Public Schools, Colleges Form Urban Alliances
Urban superintendents generally agree that the past decade of fiscal austerity, falling enrollments, disintegrating institutional morale, and waning public support has left public education in a severely weakened state. And they acknowledge that troubled schools, in turn, have contributed to the decline of many of the nation's cities.
In an effort to bring fresh approaches to these vexing problems, school-district superintendents and university presidents in three of the nation's major urban areas have agreed to collaborate on programs to revive education in their cities through the creation of formal alliances between themselves, business leaders, and local governments.
The pilot programs, which are being developed simultaneously in Cincinnati, Detroit, and Milwaukee, have been instituted in order to promote the notion that "the economic health of a community is very directly related to the health and viability of public education," said Arthur Jefferson, superintendent of Detroit's public schools.
Example of Solidarity
The venture, according to several persons involved in its planning, represents an unusual example of solidarity between urban-school heads and higher-education leaders.
"The two groups typically have not been di-rectly competitive with each other, but they haven't been mutually supportive, either," explained Robert Schwartz, a professor at Brandeis University and supervisor of the project.
"But in light of the current fiscal and political environment, it soon became apparent to them that they both faced some common problems,'' he said.
That conclusion was reached during a meeting of urban superintendents and university presidents last June that was sponsored by the National Association of State Universities and Land-Grant Colleges.
Mr. Schwartz said the purpose of the meeting was to define areas of mutual interest and potential collaboration between the schools and the universities.
''One of the basic principles that emerged
from the meeting is that as resources dwindle, the need for cooperative ventures like this one increases tremendously," said James Jacobs, superintendent of Cincinnati Public Schools.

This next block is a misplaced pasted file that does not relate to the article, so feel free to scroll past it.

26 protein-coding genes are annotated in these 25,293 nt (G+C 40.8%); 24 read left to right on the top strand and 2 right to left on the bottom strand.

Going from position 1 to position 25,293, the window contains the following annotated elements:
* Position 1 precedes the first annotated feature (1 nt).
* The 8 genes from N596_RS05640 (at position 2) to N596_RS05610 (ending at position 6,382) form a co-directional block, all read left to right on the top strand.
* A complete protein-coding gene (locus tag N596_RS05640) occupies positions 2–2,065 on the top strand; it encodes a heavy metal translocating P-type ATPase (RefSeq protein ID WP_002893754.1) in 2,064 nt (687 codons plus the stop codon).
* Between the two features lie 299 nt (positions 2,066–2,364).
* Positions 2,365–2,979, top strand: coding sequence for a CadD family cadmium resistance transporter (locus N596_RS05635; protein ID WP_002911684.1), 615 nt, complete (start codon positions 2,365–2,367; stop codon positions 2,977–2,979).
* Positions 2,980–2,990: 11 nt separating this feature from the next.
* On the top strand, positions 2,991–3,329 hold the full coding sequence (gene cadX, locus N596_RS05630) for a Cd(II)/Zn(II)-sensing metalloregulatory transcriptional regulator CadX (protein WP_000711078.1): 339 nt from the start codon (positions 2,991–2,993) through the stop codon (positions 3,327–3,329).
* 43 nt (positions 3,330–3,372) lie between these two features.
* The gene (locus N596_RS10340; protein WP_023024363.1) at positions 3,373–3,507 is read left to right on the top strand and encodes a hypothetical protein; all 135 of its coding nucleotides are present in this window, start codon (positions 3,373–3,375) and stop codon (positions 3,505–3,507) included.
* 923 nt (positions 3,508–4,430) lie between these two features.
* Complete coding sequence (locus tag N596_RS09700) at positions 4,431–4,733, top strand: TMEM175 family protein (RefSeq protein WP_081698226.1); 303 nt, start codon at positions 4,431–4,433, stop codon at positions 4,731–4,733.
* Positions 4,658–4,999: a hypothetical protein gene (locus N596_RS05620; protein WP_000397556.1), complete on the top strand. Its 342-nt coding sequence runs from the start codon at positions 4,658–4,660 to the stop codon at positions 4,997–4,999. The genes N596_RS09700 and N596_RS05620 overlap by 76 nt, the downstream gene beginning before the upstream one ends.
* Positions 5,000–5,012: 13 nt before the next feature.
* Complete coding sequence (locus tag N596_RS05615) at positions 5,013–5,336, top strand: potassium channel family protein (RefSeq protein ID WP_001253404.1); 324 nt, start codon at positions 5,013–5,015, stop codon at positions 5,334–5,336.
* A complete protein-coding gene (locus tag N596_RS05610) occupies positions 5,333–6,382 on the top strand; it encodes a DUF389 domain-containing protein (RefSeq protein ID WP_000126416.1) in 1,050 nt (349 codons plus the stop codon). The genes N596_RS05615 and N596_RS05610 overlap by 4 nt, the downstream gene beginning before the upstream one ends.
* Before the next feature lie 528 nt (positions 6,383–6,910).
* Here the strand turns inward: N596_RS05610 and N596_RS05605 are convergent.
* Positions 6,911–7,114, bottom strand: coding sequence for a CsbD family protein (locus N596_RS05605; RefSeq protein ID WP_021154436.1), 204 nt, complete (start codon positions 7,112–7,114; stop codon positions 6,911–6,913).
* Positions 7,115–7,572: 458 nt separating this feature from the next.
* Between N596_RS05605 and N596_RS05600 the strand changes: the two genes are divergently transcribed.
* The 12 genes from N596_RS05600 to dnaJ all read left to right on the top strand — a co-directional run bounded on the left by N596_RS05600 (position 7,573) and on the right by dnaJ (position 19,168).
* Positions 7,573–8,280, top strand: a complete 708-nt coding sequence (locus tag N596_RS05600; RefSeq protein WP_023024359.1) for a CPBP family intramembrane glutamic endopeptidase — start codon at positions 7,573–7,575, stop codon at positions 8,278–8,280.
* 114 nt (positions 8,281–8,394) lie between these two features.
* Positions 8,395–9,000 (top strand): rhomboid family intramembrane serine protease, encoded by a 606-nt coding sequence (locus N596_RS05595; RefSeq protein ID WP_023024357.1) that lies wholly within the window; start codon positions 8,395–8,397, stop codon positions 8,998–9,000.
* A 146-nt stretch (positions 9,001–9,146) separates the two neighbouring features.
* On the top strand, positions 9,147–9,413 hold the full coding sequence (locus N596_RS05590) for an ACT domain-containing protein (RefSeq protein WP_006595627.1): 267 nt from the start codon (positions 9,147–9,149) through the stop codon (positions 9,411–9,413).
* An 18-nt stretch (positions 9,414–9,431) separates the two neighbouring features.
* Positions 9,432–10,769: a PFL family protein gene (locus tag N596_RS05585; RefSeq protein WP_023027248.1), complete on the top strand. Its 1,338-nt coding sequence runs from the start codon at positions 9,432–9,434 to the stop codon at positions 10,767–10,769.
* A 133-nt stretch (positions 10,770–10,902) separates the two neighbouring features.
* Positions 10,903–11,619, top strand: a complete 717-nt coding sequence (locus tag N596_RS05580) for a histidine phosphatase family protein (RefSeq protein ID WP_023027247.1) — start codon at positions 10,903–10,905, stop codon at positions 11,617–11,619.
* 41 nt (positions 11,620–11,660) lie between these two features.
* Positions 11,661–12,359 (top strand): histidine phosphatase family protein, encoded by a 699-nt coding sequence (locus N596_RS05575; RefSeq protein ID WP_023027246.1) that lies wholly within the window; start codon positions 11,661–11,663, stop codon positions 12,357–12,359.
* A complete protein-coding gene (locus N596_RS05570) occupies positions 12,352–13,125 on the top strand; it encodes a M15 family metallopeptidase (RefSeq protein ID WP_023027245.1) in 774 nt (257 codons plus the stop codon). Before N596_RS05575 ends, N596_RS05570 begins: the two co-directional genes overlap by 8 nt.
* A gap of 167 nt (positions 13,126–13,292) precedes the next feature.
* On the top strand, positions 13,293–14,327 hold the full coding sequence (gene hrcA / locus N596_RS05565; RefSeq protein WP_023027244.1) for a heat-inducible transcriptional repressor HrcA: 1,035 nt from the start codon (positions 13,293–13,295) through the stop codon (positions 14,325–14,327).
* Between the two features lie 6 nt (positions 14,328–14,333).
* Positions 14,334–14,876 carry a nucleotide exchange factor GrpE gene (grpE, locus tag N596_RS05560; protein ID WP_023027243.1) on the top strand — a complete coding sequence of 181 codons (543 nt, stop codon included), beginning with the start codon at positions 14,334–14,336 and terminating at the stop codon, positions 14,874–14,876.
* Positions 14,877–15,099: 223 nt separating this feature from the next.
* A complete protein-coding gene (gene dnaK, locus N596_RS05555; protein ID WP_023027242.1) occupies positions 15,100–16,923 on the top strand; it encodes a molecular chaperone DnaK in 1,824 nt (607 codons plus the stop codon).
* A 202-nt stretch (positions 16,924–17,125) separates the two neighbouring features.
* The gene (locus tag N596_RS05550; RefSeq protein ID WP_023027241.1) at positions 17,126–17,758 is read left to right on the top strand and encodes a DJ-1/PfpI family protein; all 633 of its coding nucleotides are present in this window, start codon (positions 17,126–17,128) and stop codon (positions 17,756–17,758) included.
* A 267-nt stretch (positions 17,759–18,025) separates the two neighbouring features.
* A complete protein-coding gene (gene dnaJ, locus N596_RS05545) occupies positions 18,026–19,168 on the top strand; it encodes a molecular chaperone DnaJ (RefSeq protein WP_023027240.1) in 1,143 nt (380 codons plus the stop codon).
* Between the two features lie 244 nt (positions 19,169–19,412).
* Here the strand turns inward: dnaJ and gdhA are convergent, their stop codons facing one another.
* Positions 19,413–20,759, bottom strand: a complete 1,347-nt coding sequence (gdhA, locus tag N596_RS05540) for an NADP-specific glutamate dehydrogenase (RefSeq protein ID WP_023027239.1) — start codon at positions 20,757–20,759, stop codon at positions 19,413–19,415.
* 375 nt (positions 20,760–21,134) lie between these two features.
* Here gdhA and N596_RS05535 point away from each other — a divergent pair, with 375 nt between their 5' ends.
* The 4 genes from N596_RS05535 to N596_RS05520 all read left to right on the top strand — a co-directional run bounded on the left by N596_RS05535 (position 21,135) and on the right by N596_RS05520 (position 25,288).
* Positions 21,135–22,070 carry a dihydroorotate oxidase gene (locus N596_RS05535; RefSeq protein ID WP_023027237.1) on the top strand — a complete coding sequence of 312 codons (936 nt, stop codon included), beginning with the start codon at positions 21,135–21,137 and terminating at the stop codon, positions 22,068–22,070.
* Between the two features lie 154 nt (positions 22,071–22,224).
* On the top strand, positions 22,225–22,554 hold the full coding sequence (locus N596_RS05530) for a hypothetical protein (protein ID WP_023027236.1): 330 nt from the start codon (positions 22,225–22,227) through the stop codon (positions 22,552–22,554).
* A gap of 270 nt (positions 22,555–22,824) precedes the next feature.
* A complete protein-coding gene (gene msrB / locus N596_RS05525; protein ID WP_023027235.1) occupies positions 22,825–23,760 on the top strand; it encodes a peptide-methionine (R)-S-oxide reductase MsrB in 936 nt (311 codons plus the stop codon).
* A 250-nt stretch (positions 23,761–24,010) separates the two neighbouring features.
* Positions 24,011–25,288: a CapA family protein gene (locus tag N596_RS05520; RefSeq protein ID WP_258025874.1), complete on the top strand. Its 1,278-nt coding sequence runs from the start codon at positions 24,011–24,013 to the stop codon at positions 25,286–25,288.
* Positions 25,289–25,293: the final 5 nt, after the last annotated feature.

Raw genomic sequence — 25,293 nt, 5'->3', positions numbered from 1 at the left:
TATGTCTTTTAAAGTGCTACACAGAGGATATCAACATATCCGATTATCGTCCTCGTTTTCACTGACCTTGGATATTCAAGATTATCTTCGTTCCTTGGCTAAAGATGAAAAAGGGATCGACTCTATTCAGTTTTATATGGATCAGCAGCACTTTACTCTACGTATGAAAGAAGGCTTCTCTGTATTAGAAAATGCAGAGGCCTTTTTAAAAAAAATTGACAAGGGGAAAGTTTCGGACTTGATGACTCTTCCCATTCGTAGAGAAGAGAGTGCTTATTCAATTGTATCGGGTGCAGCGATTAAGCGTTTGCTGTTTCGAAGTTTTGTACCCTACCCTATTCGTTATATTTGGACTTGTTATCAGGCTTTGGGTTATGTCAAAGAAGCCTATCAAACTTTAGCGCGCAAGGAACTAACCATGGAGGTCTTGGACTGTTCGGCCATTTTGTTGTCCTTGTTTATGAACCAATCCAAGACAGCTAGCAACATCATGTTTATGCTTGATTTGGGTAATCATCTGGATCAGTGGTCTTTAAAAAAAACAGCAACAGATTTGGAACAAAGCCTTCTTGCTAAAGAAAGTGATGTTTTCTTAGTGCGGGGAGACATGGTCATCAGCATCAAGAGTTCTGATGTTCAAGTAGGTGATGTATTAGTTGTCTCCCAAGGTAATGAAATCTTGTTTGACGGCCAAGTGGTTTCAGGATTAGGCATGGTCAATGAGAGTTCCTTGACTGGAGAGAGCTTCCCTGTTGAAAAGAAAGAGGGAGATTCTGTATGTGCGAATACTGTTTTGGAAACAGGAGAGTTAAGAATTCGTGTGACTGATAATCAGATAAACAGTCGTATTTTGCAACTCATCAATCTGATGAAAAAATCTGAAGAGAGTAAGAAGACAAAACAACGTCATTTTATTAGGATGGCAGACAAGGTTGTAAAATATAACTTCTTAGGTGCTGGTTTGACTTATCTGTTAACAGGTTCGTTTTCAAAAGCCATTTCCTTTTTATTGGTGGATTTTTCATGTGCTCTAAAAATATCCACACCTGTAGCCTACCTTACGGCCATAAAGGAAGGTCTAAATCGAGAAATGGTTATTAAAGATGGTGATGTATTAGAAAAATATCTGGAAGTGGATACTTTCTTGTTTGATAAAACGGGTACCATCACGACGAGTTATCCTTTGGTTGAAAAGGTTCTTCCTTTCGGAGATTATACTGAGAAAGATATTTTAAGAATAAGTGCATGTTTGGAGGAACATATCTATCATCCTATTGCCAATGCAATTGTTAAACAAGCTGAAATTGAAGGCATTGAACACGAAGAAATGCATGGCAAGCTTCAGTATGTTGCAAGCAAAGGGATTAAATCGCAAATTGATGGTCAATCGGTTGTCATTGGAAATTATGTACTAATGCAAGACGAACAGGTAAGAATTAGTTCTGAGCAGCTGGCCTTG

"We simply have to look at new ways to share resources in order to keep down costs," Mr. Jacobs said. "There's no more room for our old institutional jealousies because, quite honestly, we're all losing money."
According to Mr. Jefferson, another point of agreement among participants was that improvement efforts should be focused primarily on the cities' high schools.
"The universities are beginning to realize that they cannot remain isolated from what is happening in the high schools," he said. "Enrollments in urban universities are dropping, forcing them to develop new strategies to draw qualified students to their institutions. The cities' economic revival also depends, in large part, on a well-educated labor force."
Participants in the June meeting agreed to return to their respective cities and create joint political agendas designed to minimize competition for funds and other limited resources, according to Mr. Schwartz.
A main component of each of those agendas, he added, was the creation of alliances with business and local government, primarily in order to investigate the transition from high school to both post-secondary education and the labor force.
"The concept, at least in Cincinnati, is to involve all three segments of the community in an assessment of the area's job market, and to make decisions that would best fill the market's need," explained Mr. Jacobs.
"We have already formed a private-industry council consisting of representatives of industry, government, and the public schools whose purpose is to identify vocational areas where there is definitely a demand for workers," he said. "Students have the incentive to receive proper training while in school because they know that there's a job waiting for them at the end of the trail."
According to Robert C. Wood, a former superintendent of Boston public schools and former president of the University of Massachusetts at Boston, a similar theory of planning would also apply to college-bound high-school seniors.
"Right now the job of coordinating the transition from high school to college is handled primarily by guidance counselors and admissions officers, and it's well-known that neither of those two are central to the decision-making process," said Mr. Wood, who is a member of the project's advisory council. "A specific project that the groups could undertake is a thorough review of graduation and admissions requirements in order to streamline the way to college for high-school seniors.''
Another goal of the program, Mr. Schwartz said, was the expansion of all other collaborative efforts already underway in the three cities.
"Right now we have 22 businesses that have formed partnerships with individual schools in Cincinnati," said Mr. Jacobs. "One large electronics firm in the city reviewed the vocational-education program in electronics in one of our high schools. They pretty much re-wrote the entire curriculum so it would more closely correspond to the demands of the marketplace."
According to Mr. Jefferson, the program could be replicated in other areas of the country if the pilot efforts are successful in the three test cities.
"Efforts like these will probably become more common," he predicted. "Right now, our three cities are taking the leadership in this field, and I hope others will follow our example."
Launch of the project has been supported by a small planning grant from the Ford Foundation to the land-grant universities and colleges group.
Vol. 01, Issue 14